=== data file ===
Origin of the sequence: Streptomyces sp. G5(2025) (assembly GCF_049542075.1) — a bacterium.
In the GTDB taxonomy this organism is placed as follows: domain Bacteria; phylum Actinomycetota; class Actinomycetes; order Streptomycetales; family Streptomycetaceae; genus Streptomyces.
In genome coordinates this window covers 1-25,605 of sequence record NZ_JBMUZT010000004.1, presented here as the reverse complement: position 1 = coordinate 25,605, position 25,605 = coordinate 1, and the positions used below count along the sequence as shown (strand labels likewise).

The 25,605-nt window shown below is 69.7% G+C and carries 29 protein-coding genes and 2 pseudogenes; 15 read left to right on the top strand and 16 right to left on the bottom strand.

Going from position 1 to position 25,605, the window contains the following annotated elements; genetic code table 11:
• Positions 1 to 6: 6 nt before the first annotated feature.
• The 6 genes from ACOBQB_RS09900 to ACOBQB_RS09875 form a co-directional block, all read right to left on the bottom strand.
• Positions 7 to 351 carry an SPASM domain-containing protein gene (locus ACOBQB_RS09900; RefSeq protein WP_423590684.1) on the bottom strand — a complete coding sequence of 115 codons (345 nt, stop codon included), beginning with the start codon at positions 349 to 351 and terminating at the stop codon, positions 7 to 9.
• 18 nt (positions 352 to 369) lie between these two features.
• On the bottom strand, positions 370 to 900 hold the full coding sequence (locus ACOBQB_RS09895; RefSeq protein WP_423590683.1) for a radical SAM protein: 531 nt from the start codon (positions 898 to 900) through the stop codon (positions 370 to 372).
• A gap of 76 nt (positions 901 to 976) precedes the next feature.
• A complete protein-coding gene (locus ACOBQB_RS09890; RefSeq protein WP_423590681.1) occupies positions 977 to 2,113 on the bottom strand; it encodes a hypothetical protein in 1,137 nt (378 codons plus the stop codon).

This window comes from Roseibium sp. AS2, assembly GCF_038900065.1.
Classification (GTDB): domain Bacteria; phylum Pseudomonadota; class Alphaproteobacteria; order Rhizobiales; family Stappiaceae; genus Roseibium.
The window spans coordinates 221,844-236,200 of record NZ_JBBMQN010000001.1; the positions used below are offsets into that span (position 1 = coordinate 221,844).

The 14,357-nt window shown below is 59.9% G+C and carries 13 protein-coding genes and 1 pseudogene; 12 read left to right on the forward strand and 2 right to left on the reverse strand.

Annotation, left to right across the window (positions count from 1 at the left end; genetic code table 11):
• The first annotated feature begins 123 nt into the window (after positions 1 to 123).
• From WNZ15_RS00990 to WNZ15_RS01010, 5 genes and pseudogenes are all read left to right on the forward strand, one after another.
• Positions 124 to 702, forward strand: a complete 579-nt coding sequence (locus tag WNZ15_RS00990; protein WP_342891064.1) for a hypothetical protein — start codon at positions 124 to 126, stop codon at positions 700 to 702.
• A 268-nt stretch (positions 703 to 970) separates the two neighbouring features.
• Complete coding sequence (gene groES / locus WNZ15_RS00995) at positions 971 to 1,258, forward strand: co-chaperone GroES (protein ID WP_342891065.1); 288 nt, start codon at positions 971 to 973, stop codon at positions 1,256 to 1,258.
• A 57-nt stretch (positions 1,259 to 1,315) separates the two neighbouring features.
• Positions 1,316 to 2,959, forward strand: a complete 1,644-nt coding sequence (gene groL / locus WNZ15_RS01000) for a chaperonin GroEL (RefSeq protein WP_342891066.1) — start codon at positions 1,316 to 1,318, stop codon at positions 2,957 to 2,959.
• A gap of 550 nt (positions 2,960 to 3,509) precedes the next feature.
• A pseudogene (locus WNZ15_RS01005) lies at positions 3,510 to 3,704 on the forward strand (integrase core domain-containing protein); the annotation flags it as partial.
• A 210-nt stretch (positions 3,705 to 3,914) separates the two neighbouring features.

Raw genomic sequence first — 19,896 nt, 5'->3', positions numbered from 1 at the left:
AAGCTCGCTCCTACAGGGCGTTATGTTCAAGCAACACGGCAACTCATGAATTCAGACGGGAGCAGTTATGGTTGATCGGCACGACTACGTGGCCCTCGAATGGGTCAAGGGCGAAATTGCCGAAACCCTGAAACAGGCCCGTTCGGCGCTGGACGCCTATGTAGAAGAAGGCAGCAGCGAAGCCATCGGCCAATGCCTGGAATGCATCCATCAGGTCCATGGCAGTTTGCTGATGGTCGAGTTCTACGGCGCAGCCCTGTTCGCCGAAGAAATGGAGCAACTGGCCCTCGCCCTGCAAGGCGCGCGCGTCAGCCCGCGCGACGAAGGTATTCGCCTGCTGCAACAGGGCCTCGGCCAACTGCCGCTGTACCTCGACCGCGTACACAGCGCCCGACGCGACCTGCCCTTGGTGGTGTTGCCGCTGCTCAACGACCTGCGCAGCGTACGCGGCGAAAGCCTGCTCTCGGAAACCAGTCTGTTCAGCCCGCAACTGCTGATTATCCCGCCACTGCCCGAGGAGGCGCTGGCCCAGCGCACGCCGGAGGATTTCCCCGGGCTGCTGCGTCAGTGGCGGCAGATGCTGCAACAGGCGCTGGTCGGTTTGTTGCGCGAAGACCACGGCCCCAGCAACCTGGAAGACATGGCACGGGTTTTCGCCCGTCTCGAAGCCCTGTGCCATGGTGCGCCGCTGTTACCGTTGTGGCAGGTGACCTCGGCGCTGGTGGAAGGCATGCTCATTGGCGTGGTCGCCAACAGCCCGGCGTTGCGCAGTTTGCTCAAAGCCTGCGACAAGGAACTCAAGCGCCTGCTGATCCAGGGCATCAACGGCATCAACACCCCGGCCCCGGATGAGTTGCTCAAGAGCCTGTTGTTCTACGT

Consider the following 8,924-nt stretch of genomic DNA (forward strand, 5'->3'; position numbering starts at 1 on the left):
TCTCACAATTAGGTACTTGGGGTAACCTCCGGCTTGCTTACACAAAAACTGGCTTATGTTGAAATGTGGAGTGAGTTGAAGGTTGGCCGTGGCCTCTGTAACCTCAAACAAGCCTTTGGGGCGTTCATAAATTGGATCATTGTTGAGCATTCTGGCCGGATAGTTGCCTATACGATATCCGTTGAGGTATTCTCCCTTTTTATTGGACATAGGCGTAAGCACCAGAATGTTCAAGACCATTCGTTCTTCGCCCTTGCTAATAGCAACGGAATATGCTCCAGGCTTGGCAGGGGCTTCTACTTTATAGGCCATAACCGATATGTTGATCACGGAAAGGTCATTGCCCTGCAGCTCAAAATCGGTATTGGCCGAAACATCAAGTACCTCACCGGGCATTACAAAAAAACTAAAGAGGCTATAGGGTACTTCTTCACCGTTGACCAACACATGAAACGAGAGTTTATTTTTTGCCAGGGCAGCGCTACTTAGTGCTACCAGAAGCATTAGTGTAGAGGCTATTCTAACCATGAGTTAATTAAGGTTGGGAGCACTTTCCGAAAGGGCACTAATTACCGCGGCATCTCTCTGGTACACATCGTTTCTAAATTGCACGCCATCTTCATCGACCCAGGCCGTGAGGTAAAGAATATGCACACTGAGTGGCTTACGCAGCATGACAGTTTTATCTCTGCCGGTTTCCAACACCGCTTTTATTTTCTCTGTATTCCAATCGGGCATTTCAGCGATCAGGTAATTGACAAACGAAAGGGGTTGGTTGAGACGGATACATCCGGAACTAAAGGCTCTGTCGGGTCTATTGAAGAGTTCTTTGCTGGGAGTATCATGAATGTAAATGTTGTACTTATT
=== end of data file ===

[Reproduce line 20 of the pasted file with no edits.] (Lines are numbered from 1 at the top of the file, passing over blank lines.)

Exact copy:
• Positions 124 to 702, forward strand: a complete 579-nt coding sequence (locus tag WNZ15_RS00990; protein WP_342891064.1) for a hypothetical protein — start codon at positions 124 to 126, stop codon at positions 700 to 702.